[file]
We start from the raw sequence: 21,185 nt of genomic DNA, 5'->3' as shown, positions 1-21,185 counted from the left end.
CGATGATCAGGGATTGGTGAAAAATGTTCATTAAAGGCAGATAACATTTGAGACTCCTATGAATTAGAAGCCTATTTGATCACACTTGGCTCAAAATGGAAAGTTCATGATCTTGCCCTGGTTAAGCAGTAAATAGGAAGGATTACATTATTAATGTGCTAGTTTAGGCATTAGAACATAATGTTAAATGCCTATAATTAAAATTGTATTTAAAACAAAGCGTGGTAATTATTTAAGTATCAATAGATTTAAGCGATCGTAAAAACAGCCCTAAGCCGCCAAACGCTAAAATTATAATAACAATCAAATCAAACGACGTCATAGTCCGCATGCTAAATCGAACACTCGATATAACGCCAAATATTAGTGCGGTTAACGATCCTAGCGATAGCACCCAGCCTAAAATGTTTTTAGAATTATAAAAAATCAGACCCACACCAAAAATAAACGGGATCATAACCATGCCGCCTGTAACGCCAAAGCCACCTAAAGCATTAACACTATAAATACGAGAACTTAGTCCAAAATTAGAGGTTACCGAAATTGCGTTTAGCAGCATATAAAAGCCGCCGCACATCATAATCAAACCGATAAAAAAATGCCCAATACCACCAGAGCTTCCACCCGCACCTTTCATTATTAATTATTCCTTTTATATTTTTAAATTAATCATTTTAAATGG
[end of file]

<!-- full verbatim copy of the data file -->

We start from the raw sequence: 21,185 nt of genomic DNA, 5'->3' as shown, positions 1-21,185 counted from the left end.
CGATGATCAGGGATTGGTGAAAAATGTTCATTAAAGGCAGATAACATTTGAGACTCCTATGAATTAGAAGCCTATTTGATCACACTTGGCTCAAAATGGAAAGTTCATGATCTTGCCCTGGTTAAGCAGTAAATAGGAAGGATTACATTATTAATGTGCTAGTTTAGGCATTAGAACATAATGTTAAATGCCTATAATTAAAATTGTATTTAAAACAAAGCGTGGTAATTATTTAAGTATCAATAGATTTAAGCGATCGTAAAAACAGCCCTAAGCCGCCAAACGCTAAAATTATAATAACAATCAAATCAAACGACGTCATAGTCCGCATGCTAAATCGAACACTCGATATAACGCCAAATATTAGTGCGGTTAACGATCCTAGCGATAGCACCCAGCCTAAAATGTTTTTAGAATTATAAAAAATCAGACCCACACCAAAAATAAACGGGATCATAACCATGCCGCCTGTAACGCCAAAGCCACCTAAAGCATTAACACTATAAATACGAGAACTTAGTCCAAAATTAGAGGTTACCGAAATTGCGTTTAGCAGCATATAAAAGCCGCCGCACATCATAATCAAACCGATAAAAAAATGCCCAATACCACCAGAGCTTCCACCCGCACCTTTCATTATTAATTATTCCTTTTATATTTTTAAATTAATCATTTTAAATGG